A few examples to illustrate how that whiteness script has fostered his veiled actions and antecedent framing of them: The AZ HB 2281 bill according to Mother Jones, “prohibits schools from offering courses at any grade level that advocate ethnic solidarity, promote overthrow of the US government, or cater to specific ethnic groups—regulations which will dismantle the state's popular Mexican-American studies programs.” Although, the bill’s target may be Ethnic Studies programs or course/curriculum offerings, the interpretations and masking of these programs that seek to produce inclusive and accurate histories, contemporary realities, and future possibilities “for all” as anti-American, unpatriotic, and/or even evil and immoral casts a distorted imagery, understanding and necessity of Ethnic Studies efforts.
I believe the type of solidarity promoted, discussed or raised in Ethnic Studies programs must be complicated. It may be situated within specific ethnic or culture knowledge systems, beliefs and/or practices. However, at their core, it is solidarity of humanity that I argue is marked in the Constitution and embedded in democratic principles and delivery modes. It includes all rather than a specific ethnic group and primarily seeks to employ the government rather than overthrow it. I realize that my conceptual framing may offer differing views of some culture or specific Ethnic Studies dialogues. Paramountly, I would argue the divisive violent threat suggested in the bill is tantamountly incorrect and, thus, produces a policy and general public awareness of a false enemy. The larger veil that transpired in Arizona was their massive housing boom, [read capitalism] which erupted and obliterated the state’s economy as the nation recession borne from the banking industry landed in Arizona with catastrophic force. It is vital to note during this housing/construction soaring growth there was largely an absence of directives aimed at undocumented peoples [read workers] in Arizona. Minimally, we can argue that what efforts did occur then were less volatile and/or had less national attention and backing that the most recent legislation has found. The attack on undocumented peoples and Ethnic Studies program diverts the acknowledgement of failed economic policies and programs.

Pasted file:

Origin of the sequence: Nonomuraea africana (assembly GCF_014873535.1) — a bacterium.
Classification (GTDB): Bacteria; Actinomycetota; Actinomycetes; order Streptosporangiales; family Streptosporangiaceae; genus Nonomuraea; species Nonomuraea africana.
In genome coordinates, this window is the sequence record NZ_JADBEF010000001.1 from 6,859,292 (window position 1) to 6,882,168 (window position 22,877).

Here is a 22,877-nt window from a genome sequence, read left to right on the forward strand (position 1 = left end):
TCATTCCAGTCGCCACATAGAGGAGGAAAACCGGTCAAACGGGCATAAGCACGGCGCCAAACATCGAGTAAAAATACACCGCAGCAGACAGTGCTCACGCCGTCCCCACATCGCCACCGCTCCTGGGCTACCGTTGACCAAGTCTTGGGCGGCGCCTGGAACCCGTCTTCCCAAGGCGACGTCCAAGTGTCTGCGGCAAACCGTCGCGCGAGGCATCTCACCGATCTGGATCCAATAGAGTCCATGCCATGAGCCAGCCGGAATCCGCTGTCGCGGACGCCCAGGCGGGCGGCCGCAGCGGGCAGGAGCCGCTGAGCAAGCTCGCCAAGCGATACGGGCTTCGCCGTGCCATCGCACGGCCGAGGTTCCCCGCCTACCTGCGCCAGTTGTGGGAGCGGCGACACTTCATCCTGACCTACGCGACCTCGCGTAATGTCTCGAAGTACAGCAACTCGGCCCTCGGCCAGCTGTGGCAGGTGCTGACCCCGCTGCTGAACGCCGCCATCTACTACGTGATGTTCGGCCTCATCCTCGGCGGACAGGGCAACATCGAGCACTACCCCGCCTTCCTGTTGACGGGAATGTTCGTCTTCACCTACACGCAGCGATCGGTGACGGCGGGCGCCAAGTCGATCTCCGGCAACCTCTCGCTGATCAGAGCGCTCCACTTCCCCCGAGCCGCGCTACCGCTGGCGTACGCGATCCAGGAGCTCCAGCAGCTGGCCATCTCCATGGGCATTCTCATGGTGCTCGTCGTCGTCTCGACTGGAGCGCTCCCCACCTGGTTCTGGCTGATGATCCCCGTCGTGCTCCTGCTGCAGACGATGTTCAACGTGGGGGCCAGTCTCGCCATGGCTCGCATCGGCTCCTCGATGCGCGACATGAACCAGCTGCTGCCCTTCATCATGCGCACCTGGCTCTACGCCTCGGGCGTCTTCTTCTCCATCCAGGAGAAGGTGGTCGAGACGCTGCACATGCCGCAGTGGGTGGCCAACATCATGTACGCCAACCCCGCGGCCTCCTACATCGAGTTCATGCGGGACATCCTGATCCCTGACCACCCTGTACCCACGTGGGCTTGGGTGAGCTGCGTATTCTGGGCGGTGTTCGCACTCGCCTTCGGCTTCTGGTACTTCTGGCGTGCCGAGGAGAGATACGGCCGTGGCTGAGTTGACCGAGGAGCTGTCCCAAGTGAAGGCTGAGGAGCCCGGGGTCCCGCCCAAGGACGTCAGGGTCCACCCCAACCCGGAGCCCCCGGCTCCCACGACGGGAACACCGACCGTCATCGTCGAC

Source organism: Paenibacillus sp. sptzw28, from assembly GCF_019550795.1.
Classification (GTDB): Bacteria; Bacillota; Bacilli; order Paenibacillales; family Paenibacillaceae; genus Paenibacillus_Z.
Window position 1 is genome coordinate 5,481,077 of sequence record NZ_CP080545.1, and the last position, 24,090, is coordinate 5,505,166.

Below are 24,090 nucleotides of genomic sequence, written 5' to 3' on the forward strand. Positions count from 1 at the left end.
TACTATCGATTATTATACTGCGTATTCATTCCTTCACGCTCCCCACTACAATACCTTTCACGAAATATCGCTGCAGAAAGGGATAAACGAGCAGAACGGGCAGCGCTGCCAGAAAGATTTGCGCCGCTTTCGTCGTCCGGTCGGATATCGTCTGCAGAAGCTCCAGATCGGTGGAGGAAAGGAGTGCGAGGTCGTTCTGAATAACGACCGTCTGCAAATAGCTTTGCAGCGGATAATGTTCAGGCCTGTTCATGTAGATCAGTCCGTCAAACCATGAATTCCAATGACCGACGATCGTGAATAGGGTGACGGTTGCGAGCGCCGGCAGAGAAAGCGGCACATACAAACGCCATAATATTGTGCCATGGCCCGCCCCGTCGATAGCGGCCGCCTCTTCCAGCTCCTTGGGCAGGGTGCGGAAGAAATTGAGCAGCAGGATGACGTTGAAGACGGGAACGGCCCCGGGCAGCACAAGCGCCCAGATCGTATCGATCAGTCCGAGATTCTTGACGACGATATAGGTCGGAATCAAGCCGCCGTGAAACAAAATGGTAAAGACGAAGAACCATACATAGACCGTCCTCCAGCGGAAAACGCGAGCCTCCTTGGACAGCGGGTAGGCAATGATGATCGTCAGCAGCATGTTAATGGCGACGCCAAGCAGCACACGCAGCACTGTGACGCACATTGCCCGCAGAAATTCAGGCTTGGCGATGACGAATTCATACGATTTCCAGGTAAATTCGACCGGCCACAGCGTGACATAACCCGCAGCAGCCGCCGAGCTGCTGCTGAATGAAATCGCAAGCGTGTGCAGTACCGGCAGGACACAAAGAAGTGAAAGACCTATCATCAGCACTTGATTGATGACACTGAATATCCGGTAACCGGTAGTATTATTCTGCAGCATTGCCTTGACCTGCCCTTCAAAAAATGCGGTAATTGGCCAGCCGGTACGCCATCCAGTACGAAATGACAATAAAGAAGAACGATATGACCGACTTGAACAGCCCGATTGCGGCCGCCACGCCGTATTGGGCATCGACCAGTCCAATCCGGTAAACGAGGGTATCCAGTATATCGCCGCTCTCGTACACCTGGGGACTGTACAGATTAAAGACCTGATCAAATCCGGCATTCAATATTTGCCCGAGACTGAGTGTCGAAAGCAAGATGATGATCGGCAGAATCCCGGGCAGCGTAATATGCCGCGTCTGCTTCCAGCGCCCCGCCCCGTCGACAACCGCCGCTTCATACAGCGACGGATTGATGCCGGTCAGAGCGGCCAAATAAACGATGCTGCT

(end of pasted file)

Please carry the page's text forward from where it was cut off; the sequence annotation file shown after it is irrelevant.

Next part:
But, the state economy did collapse. Thus, one outcome is the escalation of a target and purpose that profoundly promotes notions of enemies and threats to the fabric of our country. In a more direct outcome of this framing is the resultant effect that individuals and organizations who challenge, call into question and/or disagree with proposals to protect our country are seen as villains, terrorists and yes, indeed, targets. When the Dixie Chicks called out our then national commander, George H. Bush, they received a torrent of death threats and various other violent threats and actions against themselves, their property and symbolic items such as the collective burning of their CD’s in various communities.